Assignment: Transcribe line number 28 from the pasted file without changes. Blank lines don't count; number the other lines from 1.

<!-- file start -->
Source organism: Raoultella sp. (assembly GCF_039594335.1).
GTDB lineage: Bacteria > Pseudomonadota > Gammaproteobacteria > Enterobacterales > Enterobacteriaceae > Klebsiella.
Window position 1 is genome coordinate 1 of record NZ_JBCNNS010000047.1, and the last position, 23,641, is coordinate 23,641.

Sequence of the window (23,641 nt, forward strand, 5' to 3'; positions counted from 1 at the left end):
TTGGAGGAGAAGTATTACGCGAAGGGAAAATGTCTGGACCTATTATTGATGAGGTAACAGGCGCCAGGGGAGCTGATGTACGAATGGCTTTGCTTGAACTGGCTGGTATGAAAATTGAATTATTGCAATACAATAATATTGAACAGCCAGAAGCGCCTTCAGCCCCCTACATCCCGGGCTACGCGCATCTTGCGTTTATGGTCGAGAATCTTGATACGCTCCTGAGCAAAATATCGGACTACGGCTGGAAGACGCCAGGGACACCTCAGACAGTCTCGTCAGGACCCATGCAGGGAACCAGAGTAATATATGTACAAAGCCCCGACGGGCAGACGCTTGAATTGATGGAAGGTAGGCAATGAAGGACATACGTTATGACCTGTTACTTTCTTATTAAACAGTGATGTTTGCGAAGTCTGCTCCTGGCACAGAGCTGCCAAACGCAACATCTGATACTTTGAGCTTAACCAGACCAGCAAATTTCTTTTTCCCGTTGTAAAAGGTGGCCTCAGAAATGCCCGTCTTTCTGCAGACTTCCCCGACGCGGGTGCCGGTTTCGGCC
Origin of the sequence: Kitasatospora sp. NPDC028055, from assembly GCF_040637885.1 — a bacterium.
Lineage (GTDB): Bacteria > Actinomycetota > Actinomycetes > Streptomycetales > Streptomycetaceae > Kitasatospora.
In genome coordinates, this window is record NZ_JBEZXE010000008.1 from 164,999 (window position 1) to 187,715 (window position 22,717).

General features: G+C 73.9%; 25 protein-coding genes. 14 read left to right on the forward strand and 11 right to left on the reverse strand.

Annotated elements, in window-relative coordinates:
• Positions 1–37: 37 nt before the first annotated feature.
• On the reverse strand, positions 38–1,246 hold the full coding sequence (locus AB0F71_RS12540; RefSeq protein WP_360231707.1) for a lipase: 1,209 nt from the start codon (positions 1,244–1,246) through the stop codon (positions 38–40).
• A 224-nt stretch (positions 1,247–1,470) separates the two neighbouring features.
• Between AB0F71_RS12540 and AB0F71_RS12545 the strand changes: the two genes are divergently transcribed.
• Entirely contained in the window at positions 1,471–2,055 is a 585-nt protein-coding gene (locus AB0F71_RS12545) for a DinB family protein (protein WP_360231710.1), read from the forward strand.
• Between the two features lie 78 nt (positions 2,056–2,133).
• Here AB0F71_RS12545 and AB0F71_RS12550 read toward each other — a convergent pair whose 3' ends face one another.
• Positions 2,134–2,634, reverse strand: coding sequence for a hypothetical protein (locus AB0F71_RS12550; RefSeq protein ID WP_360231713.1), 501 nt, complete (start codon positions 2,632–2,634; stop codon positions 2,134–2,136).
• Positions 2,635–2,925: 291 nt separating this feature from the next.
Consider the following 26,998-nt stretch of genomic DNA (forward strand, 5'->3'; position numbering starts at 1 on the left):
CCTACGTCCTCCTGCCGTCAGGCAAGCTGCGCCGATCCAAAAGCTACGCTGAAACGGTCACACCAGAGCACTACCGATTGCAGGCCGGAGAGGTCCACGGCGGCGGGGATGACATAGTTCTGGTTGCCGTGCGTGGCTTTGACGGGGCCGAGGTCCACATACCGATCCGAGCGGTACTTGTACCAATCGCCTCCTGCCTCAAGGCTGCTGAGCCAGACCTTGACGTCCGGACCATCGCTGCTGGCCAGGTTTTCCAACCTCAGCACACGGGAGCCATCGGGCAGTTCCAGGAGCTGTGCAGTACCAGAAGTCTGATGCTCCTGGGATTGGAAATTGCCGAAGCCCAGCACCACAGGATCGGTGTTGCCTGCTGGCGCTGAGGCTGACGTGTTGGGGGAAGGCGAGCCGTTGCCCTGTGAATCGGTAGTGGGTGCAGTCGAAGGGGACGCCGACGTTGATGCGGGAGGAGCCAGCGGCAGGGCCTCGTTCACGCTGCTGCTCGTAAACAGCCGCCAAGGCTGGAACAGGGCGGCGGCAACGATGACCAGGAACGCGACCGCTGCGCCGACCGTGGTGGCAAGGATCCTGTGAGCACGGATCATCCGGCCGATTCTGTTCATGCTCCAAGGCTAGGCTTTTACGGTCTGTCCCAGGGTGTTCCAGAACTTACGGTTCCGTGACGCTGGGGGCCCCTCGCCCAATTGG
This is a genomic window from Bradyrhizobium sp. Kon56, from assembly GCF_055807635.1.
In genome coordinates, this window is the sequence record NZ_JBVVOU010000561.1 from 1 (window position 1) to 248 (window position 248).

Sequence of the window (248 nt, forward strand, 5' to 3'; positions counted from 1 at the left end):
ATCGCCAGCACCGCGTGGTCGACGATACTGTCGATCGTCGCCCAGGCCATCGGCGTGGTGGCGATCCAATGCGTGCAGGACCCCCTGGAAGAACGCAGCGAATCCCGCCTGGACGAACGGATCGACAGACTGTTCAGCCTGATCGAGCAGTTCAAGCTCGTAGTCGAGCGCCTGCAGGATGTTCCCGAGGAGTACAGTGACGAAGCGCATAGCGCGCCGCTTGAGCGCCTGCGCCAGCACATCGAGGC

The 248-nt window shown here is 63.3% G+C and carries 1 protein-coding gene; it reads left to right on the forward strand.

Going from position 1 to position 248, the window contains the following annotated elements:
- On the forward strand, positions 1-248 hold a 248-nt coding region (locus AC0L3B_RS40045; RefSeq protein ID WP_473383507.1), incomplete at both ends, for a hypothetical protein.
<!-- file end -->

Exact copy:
- On the forward strand, positions 1-248 hold a 248-nt coding region (locus AC0L3B_RS40045; RefSeq protein ID WP_473383507.1), incomplete at both ends, for a hypothetical protein.